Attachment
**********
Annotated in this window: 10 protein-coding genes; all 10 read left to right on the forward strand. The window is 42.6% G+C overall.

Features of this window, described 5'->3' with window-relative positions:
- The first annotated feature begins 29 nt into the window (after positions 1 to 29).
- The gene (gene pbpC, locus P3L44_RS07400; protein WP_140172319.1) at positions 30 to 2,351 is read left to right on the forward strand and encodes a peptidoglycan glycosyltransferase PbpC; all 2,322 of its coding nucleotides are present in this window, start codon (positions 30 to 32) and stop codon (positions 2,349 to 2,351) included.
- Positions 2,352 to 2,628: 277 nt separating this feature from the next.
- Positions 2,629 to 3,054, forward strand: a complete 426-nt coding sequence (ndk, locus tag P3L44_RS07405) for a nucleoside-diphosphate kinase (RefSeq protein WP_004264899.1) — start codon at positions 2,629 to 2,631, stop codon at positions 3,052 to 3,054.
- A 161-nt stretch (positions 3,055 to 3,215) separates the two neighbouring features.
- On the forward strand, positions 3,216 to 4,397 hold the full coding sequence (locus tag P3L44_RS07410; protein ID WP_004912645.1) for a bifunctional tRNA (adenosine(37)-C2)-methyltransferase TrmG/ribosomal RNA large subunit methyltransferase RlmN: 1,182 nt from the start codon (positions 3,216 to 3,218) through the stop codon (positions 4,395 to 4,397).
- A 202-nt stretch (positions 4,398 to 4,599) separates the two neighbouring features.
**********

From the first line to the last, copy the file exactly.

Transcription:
Annotated in this window: 10 protein-coding genes; all 10 read left to right on the forward strand. The window is 42.6% G+C overall.

Features of this window, described 5'->3' with window-relative positions:
- The first annotated feature begins 29 nt into the window (after positions 1 to 29).
- The gene (gene pbpC, locus P3L44_RS07400; protein WP_140172319.1) at positions 30 to 2,351 is read left to right on the forward strand and encodes a peptidoglycan glycosyltransferase PbpC; all 2,322 of its coding nucleotides are present in this window, start codon (positions 30 to 32) and stop codon (positions 2,349 to 2,351) included.
- Positions 2,352 to 2,628: 277 nt separating this feature from the next.
- Positions 2,629 to 3,054, forward strand: a complete 426-nt coding sequence (ndk, locus tag P3L44_RS07405) for a nucleoside-diphosphate kinase (RefSeq protein WP_004264899.1) — start codon at positions 2,629 to 2,631, stop codon at positions 3,052 to 3,054.
- A 161-nt stretch (positions 3,055 to 3,215) separates the two neighbouring features.
- On the forward strand, positions 3,216 to 4,397 hold the full coding sequence (locus tag P3L44_RS07410; protein ID WP_004912645.1) for a bifunctional tRNA (adenosine(37)-C2)-methyltransferase TrmG/ribosomal RNA large subunit methyltransferase RlmN: 1,182 nt from the start codon (positions 3,216 to 3,218) through the stop codon (positions 4,395 to 4,397).
- A 202-nt stretch (positions 4,398 to 4,599) separates the two neighbouring features.